How to Make Your Own Hot Sauce

I’m just going to step up to the plate and say out loud that I am a hot sauce fiend.  It’s one of the reasons I love Korean food so much, spicy makes the world amazing.  Honestly, making your own hot sauce is really easy, kinda awesome, and completely customizable.  So far I’ve made sesame mango hot sauces, green and red jalapeno sauces, and am about to embark on a new blended hot sauce.  There are only three base ingredients that are one hundred percent essential to the process, peppers, salt, and vinegar, after that you can really add whatever flavorings you want to impact the sauce.  Pretty much what you’re looking for is a double fermentation process.  You’re going to start out chopping and salting your peppers to bring out the liquid in them, this liquid is going to ferment over night.  Then you’ll agitate the whole mixture by using a stick blender(or working in a blender in batches) to make it smooth.  Then it can be thrown into a larger container and mixed with the vinegar, cover, and keep in a cool dark place.  I’ve only ever done this with the lid fully on during the second fermentation period, but I’m thinking about experimenting with using a cheese cloth lid to let the bacteria causing the fermentation to breath, potentially making it stronger and deeper in character.  Anywho, here’s a nice sample recipe for a delicious “buffalo” inspired red hot sauce



  • 1/2# – Peppers, stemmed and roughly chopped (1/4# Red Jalapenos and 1/4# Red Fresnos)
  • 2tbs – Salt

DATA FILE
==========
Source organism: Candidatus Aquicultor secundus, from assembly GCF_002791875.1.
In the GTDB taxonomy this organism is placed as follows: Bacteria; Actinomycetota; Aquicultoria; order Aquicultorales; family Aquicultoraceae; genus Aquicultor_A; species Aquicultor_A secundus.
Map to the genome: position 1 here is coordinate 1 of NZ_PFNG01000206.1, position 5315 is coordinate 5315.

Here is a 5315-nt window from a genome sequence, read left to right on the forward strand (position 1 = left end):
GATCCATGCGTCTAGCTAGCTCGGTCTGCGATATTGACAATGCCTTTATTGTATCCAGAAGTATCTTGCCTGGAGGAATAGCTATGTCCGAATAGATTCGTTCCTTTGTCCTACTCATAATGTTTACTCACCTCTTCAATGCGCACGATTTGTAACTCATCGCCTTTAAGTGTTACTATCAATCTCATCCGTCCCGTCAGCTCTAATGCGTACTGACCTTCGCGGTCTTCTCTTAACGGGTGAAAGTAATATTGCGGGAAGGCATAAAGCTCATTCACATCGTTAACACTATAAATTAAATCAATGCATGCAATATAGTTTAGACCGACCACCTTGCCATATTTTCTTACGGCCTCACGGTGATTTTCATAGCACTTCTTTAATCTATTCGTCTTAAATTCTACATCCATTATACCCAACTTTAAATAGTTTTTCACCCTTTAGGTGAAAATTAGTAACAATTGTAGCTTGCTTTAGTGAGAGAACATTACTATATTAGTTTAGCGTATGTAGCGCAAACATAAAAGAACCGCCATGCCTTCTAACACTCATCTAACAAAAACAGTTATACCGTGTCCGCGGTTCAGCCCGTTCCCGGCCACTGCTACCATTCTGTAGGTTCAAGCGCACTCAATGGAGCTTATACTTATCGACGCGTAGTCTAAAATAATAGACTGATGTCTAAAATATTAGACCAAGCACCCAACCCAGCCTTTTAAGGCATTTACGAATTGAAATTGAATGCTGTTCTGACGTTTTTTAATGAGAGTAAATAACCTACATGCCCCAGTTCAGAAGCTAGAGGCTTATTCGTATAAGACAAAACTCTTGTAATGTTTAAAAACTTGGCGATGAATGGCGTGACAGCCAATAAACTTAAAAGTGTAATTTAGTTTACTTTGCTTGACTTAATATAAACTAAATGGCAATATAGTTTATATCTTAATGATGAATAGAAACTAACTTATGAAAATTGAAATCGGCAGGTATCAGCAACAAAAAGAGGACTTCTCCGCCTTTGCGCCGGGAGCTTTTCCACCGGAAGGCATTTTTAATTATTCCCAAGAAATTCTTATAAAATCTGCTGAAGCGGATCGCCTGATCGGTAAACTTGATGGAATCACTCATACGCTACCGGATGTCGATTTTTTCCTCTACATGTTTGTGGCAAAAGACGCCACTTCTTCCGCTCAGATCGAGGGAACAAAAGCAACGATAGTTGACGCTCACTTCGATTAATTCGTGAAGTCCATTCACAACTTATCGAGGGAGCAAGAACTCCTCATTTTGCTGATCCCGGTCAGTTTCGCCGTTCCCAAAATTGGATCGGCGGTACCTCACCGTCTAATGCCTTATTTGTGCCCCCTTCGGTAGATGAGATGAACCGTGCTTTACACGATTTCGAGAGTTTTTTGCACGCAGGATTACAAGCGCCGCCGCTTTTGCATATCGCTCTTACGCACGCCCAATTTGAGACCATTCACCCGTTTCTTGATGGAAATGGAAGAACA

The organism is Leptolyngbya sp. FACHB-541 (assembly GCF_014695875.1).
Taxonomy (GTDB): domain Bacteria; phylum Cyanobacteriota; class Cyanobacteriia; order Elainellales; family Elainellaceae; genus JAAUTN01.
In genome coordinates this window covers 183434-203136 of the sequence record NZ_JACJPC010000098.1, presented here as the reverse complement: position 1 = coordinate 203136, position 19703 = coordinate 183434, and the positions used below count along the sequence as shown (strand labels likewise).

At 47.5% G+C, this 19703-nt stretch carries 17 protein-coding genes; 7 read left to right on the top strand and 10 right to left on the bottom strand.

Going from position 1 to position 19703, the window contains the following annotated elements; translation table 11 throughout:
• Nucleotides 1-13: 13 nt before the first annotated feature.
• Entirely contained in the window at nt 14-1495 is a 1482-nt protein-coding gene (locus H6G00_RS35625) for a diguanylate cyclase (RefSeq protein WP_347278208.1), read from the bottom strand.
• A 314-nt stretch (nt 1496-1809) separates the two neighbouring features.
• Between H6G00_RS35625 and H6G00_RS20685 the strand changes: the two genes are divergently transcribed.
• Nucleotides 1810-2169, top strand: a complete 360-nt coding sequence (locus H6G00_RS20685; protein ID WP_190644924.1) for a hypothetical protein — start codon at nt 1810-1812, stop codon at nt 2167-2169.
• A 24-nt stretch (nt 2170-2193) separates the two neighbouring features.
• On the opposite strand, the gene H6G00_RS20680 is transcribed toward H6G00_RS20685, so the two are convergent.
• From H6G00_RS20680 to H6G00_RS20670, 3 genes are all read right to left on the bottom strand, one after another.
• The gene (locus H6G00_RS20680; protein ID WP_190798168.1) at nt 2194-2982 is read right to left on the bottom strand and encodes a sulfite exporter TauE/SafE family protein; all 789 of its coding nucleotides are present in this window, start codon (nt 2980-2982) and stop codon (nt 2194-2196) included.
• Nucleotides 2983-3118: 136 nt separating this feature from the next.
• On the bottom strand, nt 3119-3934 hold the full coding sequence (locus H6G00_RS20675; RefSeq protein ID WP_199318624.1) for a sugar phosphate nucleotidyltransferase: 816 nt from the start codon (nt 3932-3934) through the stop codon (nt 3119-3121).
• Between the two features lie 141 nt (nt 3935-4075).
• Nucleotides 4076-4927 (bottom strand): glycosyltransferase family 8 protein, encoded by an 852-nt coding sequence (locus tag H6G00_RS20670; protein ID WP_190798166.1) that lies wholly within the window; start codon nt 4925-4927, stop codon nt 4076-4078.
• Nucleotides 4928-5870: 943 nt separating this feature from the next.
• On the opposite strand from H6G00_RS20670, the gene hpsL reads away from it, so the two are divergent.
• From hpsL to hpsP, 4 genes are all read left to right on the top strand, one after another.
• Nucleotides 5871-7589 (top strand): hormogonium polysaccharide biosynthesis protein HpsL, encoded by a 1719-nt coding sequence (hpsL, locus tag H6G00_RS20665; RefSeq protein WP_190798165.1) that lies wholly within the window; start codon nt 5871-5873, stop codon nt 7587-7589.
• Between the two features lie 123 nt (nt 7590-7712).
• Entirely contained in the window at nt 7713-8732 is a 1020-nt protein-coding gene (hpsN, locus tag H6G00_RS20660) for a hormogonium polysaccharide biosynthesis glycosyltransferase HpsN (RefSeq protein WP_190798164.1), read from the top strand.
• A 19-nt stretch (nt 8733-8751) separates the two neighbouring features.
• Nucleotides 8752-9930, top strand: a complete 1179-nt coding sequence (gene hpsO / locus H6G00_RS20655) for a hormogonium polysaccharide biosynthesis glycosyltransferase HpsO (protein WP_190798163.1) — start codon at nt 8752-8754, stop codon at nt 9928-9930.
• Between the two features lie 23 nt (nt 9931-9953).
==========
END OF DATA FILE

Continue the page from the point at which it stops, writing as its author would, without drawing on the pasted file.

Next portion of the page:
• 1 1/2c – Distilled White Vinegar


  1. When finished roughly chopping peppers, add salt and thoroughly combine.  The reason you’re roughly chopping, and breaking the cell walls is to force the peppers to release more liquid and making the fermentation happen faster
  2. Leave the salted peppers for around 12 hours, I left mine for almost 19 and it wasn’t too sour or powerful
  3. Use an immersion blender or a regular blender(working in batches) and pure the pepper until it’s as smooth as you can get it
  4. Add the vinegar, and stir to combine, if you have the immersion blender you can blend again after adding the vinegar.
  5. Place peppers (covered with lid) in a cool dark area of the house for 11 days.  After four days taste the sauce every day, when it hits the flavor profile you’re looking for throw it in the fridge to slow down the fermentation process.
  6. At the end of the process you can blend the whole thing again, at which time you have an important decision.  Do you put the peppers through a cheese cloth and only retain the juice?  Do you pour the peppers through a china cap large whole strainer and let a little sediment get in your sauce, or do you just serve it as it is?  I like straining it and using the left over jalapeno pulp with brown sugar and lime to make a nice crust for a white fish, dressed with a drizzle of buffalo sauce.  No way is wrong, so play around.

Just a note, you can play with your flavors by increasing/lowering the amount of vinegar you use.  If you taste it and it’s more spicy than tart you can add more vinegar, and vice versa.  Play around and make it your own!

*To make it in to a delicious buffalo sauce, just combine with an equal portion of melted butter and whisk to combine while bringing to a simmer, about two minutes.


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